Past Times

Very many thanks to all those who have sent cards, via regular mail and e-mail as well as special e-cards. Unfortunately there has not been time to send out greetings this year. The cost, in terms of both time and money, may mean that mass mailings will be a pleasure of the past. So I thought I’d publish a ‘Past Times’ retrospective as a way of offering something. Here below are three cards sent in the past five years, with photos of where I was in 2002 and 2003 when cards were not made. Our collective efforts in 2004 would be a hard act to follow!


2000 – Cornwall, UK. Outside of my trailer home with Julie and Andrew who kindly gave me space on their farm. Louise the cat and Kate the greyhound in her new coat also feature. This was an attempt to offer something a bit different in terms of Buddha’s Enlightenment cards circulating within the Order. I printed around 200 of them using this image. It was a project to be sure! Rev. Saido from Telford Priory took the photo.

2001. Cornwall, UK. Louise (not my cat) basking in the heat from a wood burning stove in my trailer. Printed and mailed a lot of cards and this was the image used. People thought my stove was white, it was in fact silver; they were glad I had a cat, which I didn’t!

2002. Cornwall, UK. The civic decorations in Cornwall are remarkable, drawing many people into the tip of the South West of England in December. I think this is the village of Mousehole, either that or Newlyn. Just a few commercial cards sent this year.

2003. Northern California, USA. I was staying high in the mountains at our Hermitage. We had a goodly snow fall and the steep dirt road was a challenge to negotiate for a couple leaving new years day. The picture was taken early one morning in the spring during some extensive ditch digging. It is a beautiful spot at any time of the year. Very few cards sent that year.

Time for Reflection

This time of year naturally lends itself to reflecting. I like the points the Unitarian Minister, referred to in this article, makes in his sermon. So, as we reflect on the year(s) behind us; beware the ‘distortion of retrospection’ and the ‘seduction of self-justification’! Now there’s something to reflect upon!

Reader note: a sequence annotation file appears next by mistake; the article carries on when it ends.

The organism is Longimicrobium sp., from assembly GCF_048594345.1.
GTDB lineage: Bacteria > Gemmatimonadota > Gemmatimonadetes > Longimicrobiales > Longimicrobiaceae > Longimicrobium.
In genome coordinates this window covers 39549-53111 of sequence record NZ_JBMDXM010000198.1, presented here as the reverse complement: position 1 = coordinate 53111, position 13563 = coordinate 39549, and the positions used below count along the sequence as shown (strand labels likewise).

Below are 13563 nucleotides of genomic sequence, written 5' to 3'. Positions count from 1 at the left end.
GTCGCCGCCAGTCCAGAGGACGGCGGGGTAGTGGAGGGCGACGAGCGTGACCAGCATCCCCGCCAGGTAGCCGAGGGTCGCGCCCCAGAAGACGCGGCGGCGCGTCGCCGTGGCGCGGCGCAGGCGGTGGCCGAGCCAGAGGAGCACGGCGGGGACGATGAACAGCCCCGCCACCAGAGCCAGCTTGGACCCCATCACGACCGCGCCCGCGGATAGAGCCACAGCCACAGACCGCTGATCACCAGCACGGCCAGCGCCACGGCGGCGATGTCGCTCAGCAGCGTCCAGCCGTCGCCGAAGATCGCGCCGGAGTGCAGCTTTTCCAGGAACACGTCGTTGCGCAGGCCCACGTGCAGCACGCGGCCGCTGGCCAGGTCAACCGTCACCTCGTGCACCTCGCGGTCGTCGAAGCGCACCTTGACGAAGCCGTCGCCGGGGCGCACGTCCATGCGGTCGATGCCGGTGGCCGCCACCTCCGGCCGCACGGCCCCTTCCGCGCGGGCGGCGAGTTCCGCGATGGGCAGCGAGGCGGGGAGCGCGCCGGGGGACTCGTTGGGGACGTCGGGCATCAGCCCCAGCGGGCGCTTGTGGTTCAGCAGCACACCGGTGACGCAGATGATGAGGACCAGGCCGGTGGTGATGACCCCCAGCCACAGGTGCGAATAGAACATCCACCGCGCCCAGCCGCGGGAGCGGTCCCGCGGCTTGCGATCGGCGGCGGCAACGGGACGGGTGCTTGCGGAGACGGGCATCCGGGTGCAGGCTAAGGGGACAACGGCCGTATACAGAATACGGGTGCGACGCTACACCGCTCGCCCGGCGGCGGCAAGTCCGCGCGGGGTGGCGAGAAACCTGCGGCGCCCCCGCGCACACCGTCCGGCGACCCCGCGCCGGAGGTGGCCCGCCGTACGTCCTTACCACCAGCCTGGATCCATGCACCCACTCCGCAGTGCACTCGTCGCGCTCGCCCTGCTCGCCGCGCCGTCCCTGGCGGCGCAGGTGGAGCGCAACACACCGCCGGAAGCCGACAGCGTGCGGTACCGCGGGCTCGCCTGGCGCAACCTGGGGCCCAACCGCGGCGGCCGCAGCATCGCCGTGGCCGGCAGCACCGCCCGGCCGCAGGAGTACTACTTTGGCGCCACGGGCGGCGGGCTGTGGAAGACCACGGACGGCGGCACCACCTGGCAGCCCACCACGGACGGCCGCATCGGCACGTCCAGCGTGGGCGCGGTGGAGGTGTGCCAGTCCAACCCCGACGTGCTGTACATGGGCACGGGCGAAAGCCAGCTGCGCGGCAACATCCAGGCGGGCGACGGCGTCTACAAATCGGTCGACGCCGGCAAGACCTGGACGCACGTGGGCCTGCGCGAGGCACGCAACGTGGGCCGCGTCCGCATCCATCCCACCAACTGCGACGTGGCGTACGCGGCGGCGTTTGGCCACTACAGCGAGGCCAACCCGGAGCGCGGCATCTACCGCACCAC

This first appeared on my personal web site, September 2003.

While out shopping this summer I found myself leafing through a rack of posters and my eyes alighted on one with the Robert Frost poem, ‘The Road Not Taken’. Apparently this is a well-known poem, however, it was new to me. When I returned from that shopping trip I got on-line and did a Google search on ‘Robert Frost’ and came up with some interesting results. One link sent me to a transcript of a sermon by a Unitarian Minister in New Hampshire where Robert Frost lived.

The Minister points out in his sermon that, ‘Far from being a hymn to rugged individualism, this poem is a gentle satire on indecisiveness, the distortion of retrospection, and the seduction of self-justification. That’s why the poem is titled not ‘The Road Less Traveled’, but ‘The Road Not Taken’ for there will always be a road not taken, and we will never know where, for worse or for better, it might have led.’

According to the above minister, in 1953 Robert Frost was reflecting upon ‘The Road Not Taken’, and said the following, ‘I wasn’t thinking about myself there, but about a friend who had gone off to war, a person who, whichever road he went, would be sorry he didn’t go the other. He was hard on himself that way.’

The Road Not Taken
By Robert Frost

Two roads diverged in a yellow wood
And sorry I could not travel both
And be one traveler, long I stood
And looked down one as far as I could
To where it bent in the undergrowth

Then took the other as just as fair
And having perhaps the better claim
Because it was grassy and wanted wear
Though as for that, the passing there
Had worn them really about the same

And both that morning equally lay
In leaves no step had trodden black
Oh, I kept the first for another day
Yet, knowing how way leads onto way
I doubted if I should ever come back

I shall be telling this with a sigh
Somewhere ages and ages hence
Two roads diverged in a wood
And I took the one less traveled by
And that has made all the difference

When I discovered the poem I was thinking of a friend who was, at that time, hovering at a crossroad in her life. Now she has made her decision and, like Robert Frost’s friend, I hope she will not be too hard on herself with regards to the path she has chosen.

Postscript: To-day I was talking on the telephone to the woman referred to in the above article. She told me, with a mixture of mild amazement and her characteristic humility, “I’m content; I’ve never felt this good in my entire life”!